round WWI dog tags of Mt. Pleasant man

Here's something interesting to think about over Labor Day weekend.

We recently received a cart full of various materials related to Isabella County (Mich.) history. One of the folders documents Harrison H. Saylor. He was born in 1896 in Mount Pleasant (Mich.), the son of Catherine and Henry. Harrison served in WWI, playing in the Army band with the rank of Musician first class. He served about a year in France. Later , Harrison graduated from optometry school in Chicago . He practiced in Detroit until he retired in 1968. Harrison was a Shriner, 1918-1981. He played various horns for them. He also played the cornet in 1917 in the Republic Band in Alma and for the American Legion. He married Gladys Williams in 1932. They never had children. He died in 1981 and she was still alive in 1998 at the age of 97.

front of tag with his name

The collection includes photographs of Harrison and his family, biographical information, and his WWI dog tags.
They are round, not the elliptical shape from WWII. Dog tags evolved with wars. I remember reading that in the Civil War men pinned their names to their uniforms in the hope that someone would identify them if they were killed, bury them with a headstone of some sort, and notify their families.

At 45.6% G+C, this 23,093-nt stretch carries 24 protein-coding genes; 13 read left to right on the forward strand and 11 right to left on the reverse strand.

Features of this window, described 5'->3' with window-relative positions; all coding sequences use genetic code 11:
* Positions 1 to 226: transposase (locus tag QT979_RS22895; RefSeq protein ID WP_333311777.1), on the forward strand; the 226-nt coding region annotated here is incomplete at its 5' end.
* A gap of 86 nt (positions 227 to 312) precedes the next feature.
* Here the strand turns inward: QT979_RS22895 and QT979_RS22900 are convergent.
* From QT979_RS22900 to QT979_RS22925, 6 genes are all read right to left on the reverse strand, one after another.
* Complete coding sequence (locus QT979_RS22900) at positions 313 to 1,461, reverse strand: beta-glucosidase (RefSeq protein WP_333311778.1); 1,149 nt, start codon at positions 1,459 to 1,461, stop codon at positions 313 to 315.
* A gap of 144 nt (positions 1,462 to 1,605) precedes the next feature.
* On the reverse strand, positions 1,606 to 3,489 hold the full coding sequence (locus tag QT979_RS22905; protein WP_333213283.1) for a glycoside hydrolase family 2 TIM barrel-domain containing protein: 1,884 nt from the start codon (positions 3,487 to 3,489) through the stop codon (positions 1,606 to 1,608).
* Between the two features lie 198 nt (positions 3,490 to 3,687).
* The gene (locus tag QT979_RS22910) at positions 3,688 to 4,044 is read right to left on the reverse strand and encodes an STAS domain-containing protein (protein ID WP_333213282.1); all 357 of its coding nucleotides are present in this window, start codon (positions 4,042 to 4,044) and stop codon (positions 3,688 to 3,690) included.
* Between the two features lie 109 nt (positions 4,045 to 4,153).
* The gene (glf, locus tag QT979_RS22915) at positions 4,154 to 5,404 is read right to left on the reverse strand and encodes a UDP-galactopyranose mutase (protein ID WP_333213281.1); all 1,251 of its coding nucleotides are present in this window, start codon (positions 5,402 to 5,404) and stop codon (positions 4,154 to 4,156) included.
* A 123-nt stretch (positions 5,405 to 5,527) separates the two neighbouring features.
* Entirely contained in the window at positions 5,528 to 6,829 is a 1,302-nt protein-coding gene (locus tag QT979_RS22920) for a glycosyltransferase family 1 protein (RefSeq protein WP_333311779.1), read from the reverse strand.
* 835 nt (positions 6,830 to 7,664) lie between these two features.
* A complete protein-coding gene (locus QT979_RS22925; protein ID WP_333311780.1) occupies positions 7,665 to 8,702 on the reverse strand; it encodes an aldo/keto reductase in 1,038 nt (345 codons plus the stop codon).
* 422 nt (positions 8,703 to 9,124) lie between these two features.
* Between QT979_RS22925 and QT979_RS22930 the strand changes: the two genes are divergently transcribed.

back of tag with his ID#

both tags on a cloth strip

One of the  images is unusual. It is of Harrison and his unit, presumably all musicians, with their sleeves still rolled up having just been inoculated prior to begin shipped to France. Some are pointing to the inoculation spot/scar.

just inoculated, Harrison is on the far right
We have a few WWI collections at the Clarke, but not many. One of my favorites includes a beautiful scrapbook of a U.S. Army Corps nurse Harriet M. Huebel.


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